I am at McGill again today, to hear Patricia Aufderheide speak about the development of the internet, network neutrality, and the role of copyright in creating public media. The rest of the week I have been home, sitting in my office from day, to dusk, to night, writing my thesis proposal. Coming here is often a shock: the university has a quiet, removed aura (and an ivory tower – on a hill) that reminds me of my undergrad days. It’s a privileged space, and one that contrasts with other places I have been visiting in the last months and years: street fairs, community colleges, government offices, cafes, bars, technical schools and my own home office. Last week I was also here, at the Converging in Parallel policy workshop, to give a talk on the importance of understanding the metaphors used in broadcasting and telecommunications policy and research. I was on a telecom policy panel, a young woman sitting among men, a critical “sociologist” among economists and policy wonks. I talked about translation: one of the things I am learning as I start my “career” is about the importance of translation. Not just between languages (and between the ways of thinking that each different language permits), but also between different cultures: activist and policy-making cultures, government and university cultures. At the end of the Converging in Parallel conference, Sandra Braman pointed out the great advantages of doing progressive research in a “post-scientific” context, but also illuminated how this same context can be mobilized to silence debate or marginalize critical voices.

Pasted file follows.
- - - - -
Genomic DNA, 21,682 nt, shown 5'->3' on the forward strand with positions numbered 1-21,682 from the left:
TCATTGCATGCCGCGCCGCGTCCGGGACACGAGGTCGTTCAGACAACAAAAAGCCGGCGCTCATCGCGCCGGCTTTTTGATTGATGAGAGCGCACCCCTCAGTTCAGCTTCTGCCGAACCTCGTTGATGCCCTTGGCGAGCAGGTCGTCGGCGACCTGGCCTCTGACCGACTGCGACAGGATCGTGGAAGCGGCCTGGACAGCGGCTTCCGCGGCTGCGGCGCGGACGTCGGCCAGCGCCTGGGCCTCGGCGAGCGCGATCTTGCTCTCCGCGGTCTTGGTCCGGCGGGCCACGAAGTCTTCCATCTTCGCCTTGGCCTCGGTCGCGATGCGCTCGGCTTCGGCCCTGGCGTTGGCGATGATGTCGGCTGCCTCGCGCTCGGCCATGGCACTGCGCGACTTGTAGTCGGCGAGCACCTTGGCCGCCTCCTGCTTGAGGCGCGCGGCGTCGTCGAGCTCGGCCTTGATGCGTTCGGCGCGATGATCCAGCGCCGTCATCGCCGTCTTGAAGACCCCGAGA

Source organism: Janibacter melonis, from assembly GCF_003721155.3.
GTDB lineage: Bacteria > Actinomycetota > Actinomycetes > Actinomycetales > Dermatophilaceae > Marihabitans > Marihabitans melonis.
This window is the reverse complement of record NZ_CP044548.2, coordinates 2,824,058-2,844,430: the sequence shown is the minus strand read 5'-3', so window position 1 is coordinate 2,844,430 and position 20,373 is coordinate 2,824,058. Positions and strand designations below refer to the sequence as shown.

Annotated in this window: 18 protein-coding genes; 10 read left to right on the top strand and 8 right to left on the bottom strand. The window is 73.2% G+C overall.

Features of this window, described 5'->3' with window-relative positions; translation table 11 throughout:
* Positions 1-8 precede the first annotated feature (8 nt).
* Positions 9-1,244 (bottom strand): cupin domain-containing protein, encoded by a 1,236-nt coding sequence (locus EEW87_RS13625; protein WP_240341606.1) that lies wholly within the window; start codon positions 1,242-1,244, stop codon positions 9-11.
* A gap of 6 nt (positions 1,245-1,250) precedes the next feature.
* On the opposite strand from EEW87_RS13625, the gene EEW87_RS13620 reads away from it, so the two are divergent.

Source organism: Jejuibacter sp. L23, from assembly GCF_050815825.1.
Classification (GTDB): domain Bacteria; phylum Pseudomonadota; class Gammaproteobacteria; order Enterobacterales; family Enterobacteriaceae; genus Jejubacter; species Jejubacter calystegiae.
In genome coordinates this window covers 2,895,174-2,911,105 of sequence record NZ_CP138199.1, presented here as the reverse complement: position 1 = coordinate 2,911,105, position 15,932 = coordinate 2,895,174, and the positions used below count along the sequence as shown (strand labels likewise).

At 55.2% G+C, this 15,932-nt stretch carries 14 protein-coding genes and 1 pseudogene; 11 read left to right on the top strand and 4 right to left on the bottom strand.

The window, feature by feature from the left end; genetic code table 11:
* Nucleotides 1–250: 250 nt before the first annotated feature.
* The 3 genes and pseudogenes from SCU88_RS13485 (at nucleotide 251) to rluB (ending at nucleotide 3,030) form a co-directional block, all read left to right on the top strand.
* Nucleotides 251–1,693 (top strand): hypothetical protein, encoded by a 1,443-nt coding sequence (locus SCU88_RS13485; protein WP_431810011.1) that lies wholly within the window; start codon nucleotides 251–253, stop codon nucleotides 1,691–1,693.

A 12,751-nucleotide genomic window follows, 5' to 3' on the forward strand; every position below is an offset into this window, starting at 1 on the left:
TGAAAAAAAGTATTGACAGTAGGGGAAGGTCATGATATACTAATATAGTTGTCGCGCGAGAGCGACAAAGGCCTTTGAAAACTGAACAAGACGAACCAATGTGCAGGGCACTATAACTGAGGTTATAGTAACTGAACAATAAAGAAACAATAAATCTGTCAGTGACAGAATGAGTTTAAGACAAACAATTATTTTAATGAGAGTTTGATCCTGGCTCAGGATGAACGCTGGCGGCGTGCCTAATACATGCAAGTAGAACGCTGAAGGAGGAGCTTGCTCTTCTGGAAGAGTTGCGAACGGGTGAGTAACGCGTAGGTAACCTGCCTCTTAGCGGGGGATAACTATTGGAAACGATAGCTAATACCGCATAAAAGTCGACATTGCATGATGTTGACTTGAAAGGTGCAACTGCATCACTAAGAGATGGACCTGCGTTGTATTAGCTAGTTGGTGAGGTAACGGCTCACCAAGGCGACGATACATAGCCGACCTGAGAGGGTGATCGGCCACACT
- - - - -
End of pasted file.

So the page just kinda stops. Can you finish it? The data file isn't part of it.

Critical social research is about engaging in different spaces, and creating the conditions for translation. But it’s a hard thing to do. What is an academic’s job? Is it to understand the many complex faces of reality, moving through different spaces, meeting and understanding actors, and balancing all of their perceptions? Is it to act as a translator – a mediator – between all of these actors? Or is it to reflect and write, to provide a critical perspective on the world, from a place just outside of it?
As I move from the monasticism of my writing process to the whirlpool of engagement and activism, I ask myself these questions. Which are the spaces where I can most engage? And where is my starting place, my “home turf”?
Pat says, “we create the discourses, and the frames for educating.” So perhaps that’s a place to start.